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View from a Scope | July 25, 2021

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Tonight’s View of the Sky – October 6th 2012

Tonight’s View of the Sky – October 6th 2012

Tonight was the first night in a while that I have had the opportunity to go and have a good look at the night sky.

Although I am still without a telescope I decided to do what other astronomy website’s recommend and get to know the sky just using a pair of binoculars.

Reading the Star Chart.

Star Chart October 6th 2010

I was using a program called Star Charts on windows 8. Here is a screenshot from the area of the sky I was examining.

As this was really my first time to look at a star chart and the sky and try and identify objects I choose to orientate myself with the moon and use this as my marker.

This was very helpful and it allowed me to easily identify Jupiter, which was just above the moon and very bright. I decided to keep things simple and just try and identify the bright objects around this area.

I focused on the next 3 brightest objects I could see. First 2 points one to the left and one to the right of Jupiter almost in a straight line.

I discovered that these are called Alnath and Aldebaran, After that I noticed another bright star which was up and left from Jupiter. It didn’t take me long to discover on the chart that this was Capella.

It was at this point I felt what I think is the real attraction to backyard astronomy, Being able to look at the sky and identify Planets and Stars, being able to use a chart to identify bright objects you would never have known before and then go research a about them. I cannot wait to get through my research into which telescope I want and get an even more awesome view.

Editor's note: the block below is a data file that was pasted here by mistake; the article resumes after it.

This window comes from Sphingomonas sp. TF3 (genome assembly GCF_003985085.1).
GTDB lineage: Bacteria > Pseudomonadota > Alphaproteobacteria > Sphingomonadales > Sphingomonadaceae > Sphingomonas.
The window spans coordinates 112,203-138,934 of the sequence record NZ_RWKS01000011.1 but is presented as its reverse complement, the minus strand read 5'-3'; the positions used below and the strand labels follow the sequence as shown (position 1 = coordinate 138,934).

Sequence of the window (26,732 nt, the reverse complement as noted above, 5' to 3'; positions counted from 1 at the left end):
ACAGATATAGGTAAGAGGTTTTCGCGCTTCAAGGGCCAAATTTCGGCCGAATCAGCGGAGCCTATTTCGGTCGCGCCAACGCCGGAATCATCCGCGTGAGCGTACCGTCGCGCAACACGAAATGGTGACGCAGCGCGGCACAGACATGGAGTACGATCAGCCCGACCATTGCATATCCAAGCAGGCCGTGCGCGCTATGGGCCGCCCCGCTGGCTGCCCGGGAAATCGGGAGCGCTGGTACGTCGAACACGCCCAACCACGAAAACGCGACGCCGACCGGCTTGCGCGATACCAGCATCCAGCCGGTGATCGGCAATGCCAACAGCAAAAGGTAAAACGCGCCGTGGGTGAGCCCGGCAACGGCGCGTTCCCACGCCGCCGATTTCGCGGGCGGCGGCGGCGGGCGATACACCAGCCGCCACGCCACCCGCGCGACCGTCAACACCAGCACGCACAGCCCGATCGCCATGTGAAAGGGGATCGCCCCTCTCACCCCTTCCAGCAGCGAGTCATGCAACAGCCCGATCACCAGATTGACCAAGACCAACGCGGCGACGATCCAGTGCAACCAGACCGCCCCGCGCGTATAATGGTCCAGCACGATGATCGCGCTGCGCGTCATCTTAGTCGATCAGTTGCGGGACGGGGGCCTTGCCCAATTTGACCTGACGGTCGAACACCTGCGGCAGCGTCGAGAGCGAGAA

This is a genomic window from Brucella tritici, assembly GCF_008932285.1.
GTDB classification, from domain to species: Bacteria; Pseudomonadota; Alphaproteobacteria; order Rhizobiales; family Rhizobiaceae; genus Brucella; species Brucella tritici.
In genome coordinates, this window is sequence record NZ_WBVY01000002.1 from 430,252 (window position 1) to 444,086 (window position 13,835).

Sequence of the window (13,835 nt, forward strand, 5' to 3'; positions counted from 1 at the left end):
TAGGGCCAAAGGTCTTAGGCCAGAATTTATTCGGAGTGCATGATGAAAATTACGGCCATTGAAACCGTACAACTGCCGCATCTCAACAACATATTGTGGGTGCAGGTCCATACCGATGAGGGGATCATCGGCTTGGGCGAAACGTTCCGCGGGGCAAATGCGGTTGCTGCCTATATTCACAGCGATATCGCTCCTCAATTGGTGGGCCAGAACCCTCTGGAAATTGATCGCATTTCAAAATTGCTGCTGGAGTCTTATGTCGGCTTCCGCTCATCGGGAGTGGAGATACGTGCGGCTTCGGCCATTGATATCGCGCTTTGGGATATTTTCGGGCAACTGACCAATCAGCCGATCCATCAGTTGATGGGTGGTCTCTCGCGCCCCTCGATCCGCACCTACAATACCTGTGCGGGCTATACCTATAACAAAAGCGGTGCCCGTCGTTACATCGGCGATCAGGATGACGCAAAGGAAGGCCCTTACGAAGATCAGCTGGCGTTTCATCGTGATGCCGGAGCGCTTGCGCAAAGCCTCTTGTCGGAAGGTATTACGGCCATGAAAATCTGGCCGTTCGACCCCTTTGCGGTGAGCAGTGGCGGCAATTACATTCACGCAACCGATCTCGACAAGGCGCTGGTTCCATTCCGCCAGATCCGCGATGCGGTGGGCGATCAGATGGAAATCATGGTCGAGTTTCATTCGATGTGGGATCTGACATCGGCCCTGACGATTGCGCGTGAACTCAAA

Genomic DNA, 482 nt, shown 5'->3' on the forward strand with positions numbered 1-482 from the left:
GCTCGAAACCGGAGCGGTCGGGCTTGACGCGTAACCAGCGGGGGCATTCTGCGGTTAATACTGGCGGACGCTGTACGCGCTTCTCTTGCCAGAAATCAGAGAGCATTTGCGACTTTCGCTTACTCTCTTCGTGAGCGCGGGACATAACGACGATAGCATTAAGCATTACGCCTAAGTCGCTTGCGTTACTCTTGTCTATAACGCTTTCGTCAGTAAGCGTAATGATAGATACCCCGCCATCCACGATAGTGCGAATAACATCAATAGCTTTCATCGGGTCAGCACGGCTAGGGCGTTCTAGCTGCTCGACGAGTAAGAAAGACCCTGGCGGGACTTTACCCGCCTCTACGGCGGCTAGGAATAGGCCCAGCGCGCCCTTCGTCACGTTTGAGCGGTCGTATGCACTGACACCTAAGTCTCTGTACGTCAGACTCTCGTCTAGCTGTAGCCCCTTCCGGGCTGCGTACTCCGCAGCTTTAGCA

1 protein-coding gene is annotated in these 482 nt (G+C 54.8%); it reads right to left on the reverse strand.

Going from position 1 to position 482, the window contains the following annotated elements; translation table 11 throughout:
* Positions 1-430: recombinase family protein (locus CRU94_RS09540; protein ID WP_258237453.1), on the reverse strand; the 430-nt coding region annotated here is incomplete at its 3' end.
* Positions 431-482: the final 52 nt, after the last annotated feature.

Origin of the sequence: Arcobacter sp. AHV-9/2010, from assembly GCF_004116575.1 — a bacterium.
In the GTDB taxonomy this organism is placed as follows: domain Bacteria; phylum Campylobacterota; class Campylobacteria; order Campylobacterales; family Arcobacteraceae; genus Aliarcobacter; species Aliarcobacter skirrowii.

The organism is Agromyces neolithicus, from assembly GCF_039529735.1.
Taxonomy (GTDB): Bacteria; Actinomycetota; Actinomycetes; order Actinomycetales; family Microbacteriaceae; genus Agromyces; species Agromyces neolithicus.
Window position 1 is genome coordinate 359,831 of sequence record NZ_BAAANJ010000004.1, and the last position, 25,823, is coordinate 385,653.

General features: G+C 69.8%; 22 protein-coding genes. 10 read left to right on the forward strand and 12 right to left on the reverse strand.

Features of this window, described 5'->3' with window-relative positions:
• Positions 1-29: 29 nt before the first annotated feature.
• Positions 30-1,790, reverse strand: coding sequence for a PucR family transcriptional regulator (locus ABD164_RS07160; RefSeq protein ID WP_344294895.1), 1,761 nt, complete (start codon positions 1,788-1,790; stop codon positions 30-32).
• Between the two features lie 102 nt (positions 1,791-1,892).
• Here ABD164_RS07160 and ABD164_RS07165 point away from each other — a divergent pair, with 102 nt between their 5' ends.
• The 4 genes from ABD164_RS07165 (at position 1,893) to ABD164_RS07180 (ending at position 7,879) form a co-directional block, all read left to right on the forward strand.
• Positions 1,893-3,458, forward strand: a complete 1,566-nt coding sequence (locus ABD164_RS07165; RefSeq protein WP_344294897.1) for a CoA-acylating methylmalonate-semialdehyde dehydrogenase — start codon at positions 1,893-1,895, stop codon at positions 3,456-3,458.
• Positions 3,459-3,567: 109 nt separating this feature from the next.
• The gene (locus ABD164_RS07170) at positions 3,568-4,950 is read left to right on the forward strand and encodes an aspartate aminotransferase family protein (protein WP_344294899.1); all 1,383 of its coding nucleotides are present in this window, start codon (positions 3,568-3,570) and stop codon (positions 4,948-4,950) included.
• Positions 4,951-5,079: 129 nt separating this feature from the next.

Below is a small description of the stars I identified tonight.

Alnath (Beta Tauri)


Alnath (Beta Tauri)

Beta Tauri is the second brightest star in the constellation Taurus, with an apparent magnitude of 1.68. with an apparent magnitude of 1.68.

It is a B class giant which is 700 times brighter than the sun.

This star is approx 130 lights years away







Aldebaran is a red giant star located about 65 light years away in the zodiac constellation of Taurus.

With an average apparent magnitude of 0.87 it is the brightest star in the constellation and is one of the brightest stars in the night-time sky.

Interestingly, in about two million years, the American space probe Pioneer 10, now heading out into deep space, will pass Aldebaran.






Capella is actually two stars Capella A and Capella B.View from Tatooine :)

They are about 42 light years away and emit about 80 and 50 times more overall light than the sun, respectively.

Both stars are yellow giant stars and are about two and half times the sun.


I wonder is this in the Galaxy far far away, where Luke Skywalker lived 🙂



  1. Alicia

    Oh, I’m soooo jealous!! Your pohtos are excellent (like ones I’ve seen on the NASA site, no joke!). One thinks one sees many stars while living in the city, but last summer when we went camping and looked up at the night sky it was simply awe-inspiring how MANY stars blanket the sky. I am still in the process of learning the names of constellations…our ancestors who named them had incredible imagination in connecting the dots to form animals and gods. I can pick out the Big Dipper without any problem ~~ ha-ha!!Have a great weekend.Hugs,Elizabeth Ann

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